• If the too-narrow gospel is the first reason we aren’t the tsaddiqim, the closely related second reason is our inadequate views of heaven.
  • Against the popular view of heaven as an ethereal existence on clouds, the biblical view is that God will remake both heaven and earth and join them together forever.
  • Distorted understandings of heaven and the afterlife have a corrosive effect on Christians’ thinking about how to live this life in our routine, workaday world. If we (mistakenly) believe that at the end, the earth will be completely destroyed23 and that just our souls will live on forever, it’s a bit hard to imagine being tsaddiqim who are passionate for such things as environmental stewardship or cultural reformation.
  • But these aren’t the only reasons we’re not the tsaddiqim. Another key reason is that the very positions of prosperity and power that make possible righteous stewardship that can advance justice and shalom also serve as sirens calling us away from kingdom sacrifice.
  • The siren songs of prosperity make it imperative that preachers in middle-class and wealthier congregations urge their members to join small accountability groups. There they can ask one another the hard questions about how they are managing the faith-eroding qualities of privilege, wealth and power.
  • The problem of isolation. Finally, beyond this issue of troubling temptations, Lindsay’s research identified another problem: the insulation of Christian professionals from people outside their socioeconomic class.
  • Today, in cities at home and abroad, many of God’s children continue to cry out for justice and shalom. Evangelical churches in America have innumerable opportunities to rejoice these communities. This will happen when our churches produce Christ-followers who live as the tsaddiqim.

Quotes about Faith and Work

  • We succeed at our very best only when we help others succeed. Jim Collins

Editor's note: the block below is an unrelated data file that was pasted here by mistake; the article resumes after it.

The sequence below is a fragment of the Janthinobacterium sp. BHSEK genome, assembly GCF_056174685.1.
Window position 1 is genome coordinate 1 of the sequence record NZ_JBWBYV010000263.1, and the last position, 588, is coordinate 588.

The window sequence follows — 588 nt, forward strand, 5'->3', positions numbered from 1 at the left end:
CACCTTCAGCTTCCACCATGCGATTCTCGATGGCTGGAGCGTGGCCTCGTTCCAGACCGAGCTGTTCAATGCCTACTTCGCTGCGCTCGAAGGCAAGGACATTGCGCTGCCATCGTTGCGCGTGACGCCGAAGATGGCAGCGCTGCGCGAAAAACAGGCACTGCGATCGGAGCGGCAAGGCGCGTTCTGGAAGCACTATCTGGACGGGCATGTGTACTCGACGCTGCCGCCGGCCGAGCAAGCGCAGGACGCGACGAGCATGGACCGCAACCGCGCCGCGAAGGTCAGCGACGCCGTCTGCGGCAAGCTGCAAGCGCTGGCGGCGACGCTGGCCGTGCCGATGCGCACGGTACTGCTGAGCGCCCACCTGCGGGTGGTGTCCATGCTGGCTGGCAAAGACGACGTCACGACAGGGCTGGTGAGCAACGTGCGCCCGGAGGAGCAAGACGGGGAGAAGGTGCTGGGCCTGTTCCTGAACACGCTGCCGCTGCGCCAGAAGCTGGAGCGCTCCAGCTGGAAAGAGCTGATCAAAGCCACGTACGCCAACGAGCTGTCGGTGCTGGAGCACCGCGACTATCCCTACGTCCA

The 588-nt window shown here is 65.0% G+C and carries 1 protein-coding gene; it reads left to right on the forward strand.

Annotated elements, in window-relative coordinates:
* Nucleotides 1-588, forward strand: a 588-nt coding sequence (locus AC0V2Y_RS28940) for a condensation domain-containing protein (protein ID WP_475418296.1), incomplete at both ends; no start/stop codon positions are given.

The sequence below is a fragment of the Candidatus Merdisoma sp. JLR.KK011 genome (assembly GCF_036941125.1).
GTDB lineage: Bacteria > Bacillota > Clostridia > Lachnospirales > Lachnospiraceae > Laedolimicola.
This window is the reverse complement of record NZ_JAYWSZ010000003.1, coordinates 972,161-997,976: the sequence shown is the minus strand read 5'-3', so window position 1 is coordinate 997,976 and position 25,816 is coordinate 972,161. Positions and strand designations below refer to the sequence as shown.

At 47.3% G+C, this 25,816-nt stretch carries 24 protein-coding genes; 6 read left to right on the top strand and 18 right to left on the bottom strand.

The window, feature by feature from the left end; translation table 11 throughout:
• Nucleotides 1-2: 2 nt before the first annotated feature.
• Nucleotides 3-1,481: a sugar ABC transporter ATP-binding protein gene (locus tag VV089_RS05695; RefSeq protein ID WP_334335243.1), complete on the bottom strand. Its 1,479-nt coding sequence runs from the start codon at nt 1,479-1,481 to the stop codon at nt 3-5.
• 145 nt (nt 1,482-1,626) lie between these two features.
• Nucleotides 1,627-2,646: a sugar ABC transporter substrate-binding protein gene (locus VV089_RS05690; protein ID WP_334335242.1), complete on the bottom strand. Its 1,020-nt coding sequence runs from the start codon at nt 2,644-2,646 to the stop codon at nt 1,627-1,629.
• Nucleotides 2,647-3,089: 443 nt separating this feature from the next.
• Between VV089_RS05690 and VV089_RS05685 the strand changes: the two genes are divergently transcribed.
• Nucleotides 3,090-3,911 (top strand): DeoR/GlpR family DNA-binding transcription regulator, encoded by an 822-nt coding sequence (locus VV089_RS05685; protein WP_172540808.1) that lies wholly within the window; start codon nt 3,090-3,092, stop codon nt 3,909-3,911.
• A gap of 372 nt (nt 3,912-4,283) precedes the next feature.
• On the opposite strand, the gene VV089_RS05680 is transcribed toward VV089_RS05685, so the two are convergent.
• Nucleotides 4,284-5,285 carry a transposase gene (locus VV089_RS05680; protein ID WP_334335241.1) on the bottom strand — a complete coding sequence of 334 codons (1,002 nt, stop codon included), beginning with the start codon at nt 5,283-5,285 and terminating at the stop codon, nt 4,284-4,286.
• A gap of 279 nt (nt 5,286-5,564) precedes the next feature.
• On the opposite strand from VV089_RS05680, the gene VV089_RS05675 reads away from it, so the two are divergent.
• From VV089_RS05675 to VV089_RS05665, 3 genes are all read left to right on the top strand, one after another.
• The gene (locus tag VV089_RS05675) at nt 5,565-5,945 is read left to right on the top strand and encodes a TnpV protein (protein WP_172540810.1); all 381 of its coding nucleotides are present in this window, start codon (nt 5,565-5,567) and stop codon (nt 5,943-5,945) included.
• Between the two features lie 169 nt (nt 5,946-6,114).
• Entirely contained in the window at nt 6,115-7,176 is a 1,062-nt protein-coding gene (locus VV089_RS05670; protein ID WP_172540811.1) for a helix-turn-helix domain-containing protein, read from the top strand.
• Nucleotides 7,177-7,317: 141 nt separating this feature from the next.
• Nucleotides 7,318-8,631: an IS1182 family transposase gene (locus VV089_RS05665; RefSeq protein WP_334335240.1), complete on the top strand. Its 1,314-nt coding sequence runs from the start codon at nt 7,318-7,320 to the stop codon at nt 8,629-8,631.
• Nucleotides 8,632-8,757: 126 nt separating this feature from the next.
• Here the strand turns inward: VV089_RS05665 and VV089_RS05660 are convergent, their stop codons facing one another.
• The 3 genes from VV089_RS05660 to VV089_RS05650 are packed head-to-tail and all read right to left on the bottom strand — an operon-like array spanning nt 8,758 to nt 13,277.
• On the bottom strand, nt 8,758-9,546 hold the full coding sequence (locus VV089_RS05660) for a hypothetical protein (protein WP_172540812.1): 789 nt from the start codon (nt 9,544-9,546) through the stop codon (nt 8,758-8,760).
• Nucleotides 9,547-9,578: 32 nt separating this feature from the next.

• It is our attitude at the beginning of a difficult task that will affect its outcome. Coach K
  • If it is important to you, you will find a way. If it’s not, you’ll find an excuse. Coach K
  • A life lived listening to the decisive call of God is a life lived before one audience that trumps all others – the Audience of One. Os Guinness
  • Before you tell me what you know, start by proving what you can do. Action builds credibility. Brad Lomenick
  • When I hear somebody say ‘I’m going into full time ministry’…I want to throw up…because it communicates…that there’s a part-time option, and there isn’t. R. Paul Stevens
  • We don’t build trust when we offer help. We build trust when we ask for it. Simon Sinek
  • To a man who lives unto God, nothing is secular, everything is sacred. Charles Spurgeon
  • Leading from the middle – celebrate those below you, collaborate with those beside you, and anticipate for those above you. Brad Lomenick
  • Leader, most likely you will control the lid on your leadership potential by how well you empower others. Ron Edmondson
  • Successful leaders have buckets of wisdom filled with things that didn’t work. Dan Rockwell
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Author: Bill Pence

I’m Bill Pence. I’m married to my best friend. I’m a St. Louis Cardinals fan, a manager at a Fortune 100 company, a graduate of Covenant Theological Seminary, and in leadership at my local church. I am a life-long learner and have a passion to help people determine their callings, develop to their fullest potential and to utilize their strengths more fully. My favorite book is the Bible, and some other favorite books are Don’t Waste Your Life by John Piper, The Holiness of God by R.C. Sproul and Crazy Love by Francis Chan.